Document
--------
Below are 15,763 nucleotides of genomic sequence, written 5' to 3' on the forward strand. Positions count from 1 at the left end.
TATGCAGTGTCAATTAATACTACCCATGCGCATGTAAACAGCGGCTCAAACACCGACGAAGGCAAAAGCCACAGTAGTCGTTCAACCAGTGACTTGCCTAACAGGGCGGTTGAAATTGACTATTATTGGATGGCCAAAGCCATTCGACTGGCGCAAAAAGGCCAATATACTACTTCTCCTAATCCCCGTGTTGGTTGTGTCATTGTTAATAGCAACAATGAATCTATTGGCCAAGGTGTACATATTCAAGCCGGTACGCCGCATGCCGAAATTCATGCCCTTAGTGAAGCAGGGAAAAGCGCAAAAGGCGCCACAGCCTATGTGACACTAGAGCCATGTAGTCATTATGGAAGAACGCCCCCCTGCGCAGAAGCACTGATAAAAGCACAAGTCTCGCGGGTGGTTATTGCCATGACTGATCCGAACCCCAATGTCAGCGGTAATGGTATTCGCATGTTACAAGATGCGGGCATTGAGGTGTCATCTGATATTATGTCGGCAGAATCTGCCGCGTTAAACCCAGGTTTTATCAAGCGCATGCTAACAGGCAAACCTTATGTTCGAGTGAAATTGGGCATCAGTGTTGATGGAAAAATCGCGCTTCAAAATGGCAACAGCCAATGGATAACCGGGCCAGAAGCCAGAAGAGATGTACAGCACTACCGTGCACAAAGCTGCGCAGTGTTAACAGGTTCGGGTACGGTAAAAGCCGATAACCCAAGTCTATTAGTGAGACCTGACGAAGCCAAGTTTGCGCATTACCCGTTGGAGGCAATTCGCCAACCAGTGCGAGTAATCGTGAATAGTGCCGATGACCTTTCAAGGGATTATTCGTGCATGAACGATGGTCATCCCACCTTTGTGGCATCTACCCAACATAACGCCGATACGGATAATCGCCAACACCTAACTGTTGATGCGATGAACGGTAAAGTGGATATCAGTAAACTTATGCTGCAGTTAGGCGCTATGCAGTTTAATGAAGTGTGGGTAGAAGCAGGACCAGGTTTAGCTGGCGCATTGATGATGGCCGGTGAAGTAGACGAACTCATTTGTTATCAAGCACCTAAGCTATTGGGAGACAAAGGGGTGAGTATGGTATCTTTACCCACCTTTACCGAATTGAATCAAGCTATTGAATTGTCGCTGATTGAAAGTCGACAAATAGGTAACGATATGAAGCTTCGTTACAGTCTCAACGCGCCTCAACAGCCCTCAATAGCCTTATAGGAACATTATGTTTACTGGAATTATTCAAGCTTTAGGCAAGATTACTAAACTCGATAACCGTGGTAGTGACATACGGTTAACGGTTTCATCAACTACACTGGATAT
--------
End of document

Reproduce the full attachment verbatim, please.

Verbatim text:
Below are 15,763 nucleotides of genomic sequence, written 5' to 3' on the forward strand. Positions count from 1 at the left end.
TATGCAGTGTCAATTAATACTACCCATGCGCATGTAAACAGCGGCTCAAACACCGACGAAGGCAAAAGCCACAGTAGTCGTTCAACCAGTGACTTGCCTAACAGGGCGGTTGAAATTGACTATTATTGGATGGCCAAAGCCATTCGACTGGCGCAAAAAGGCCAATATACTACTTCTCCTAATCCCCGTGTTGGTTGTGTCATTGTTAATAGCAACAATGAATCTATTGGCCAAGGTGTACATATTCAAGCCGGTACGCCGCATGCCGAAATTCATGCCCTTAGTGAAGCAGGGAAAAGCGCAAAAGGCGCCACAGCCTATGTGACACTAGAGCCATGTAGTCATTATGGAAGAACGCCCCCCTGCGCAGAAGCACTGATAAAAGCACAAGTCTCGCGGGTGGTTATTGCCATGACTGATCCGAACCCCAATGTCAGCGGTAATGGTATTCGCATGTTACAAGATGCGGGCATTGAGGTGTCATCTGATATTATGTCGGCAGAATCTGCCGCGTTAAACCCAGGTTTTATCAAGCGCATGCTAACAGGCAAACCTTATGTTCGAGTGAAATTGGGCATCAGTGTTGATGGAAAAATCGCGCTTCAAAATGGCAACAGCCAATGGATAACCGGGCCAGAAGCCAGAAGAGATGTACAGCACTACCGTGCACAAAGCTGCGCAGTGTTAACAGGTTCGGGTACGGTAAAAGCCGATAACCCAAGTCTATTAGTGAGACCTGACGAAGCCAAGTTTGCGCATTACCCGTTGGAGGCAATTCGCCAACCAGTGCGAGTAATCGTGAATAGTGCCGATGACCTTTCAAGGGATTATTCGTGCATGAACGATGGTCATCCCACCTTTGTGGCATCTACCCAACATAACGCCGATACGGATAATCGCCAACACCTAACTGTTGATGCGATGAACGGTAAAGTGGATATCAGTAAACTTATGCTGCAGTTAGGCGCTATGCAGTTTAATGAAGTGTGGGTAGAAGCAGGACCAGGTTTAGCTGGCGCATTGATGATGGCCGGTGAAGTAGACGAACTCATTTGTTATCAAGCACCTAAGCTATTGGGAGACAAAGGGGTGAGTATGGTATCTTTACCCACCTTTACCGAATTGAATCAAGCTATTGAATTGTCGCTGATTGAAAGTCGACAAATAGGTAACGATATGAAGCTTCGTTACAGTCTCAACGCGCCTCAACAGCCCTCAATAGCCTTATAGGAACATTATGTTTACTGGAATTATTCAAGCTTTAGGCAAGATTACTAAACTCGATAACCGTGGTAGTGACATACGGTTAACGGTTTCATCAACTACACTGGATAT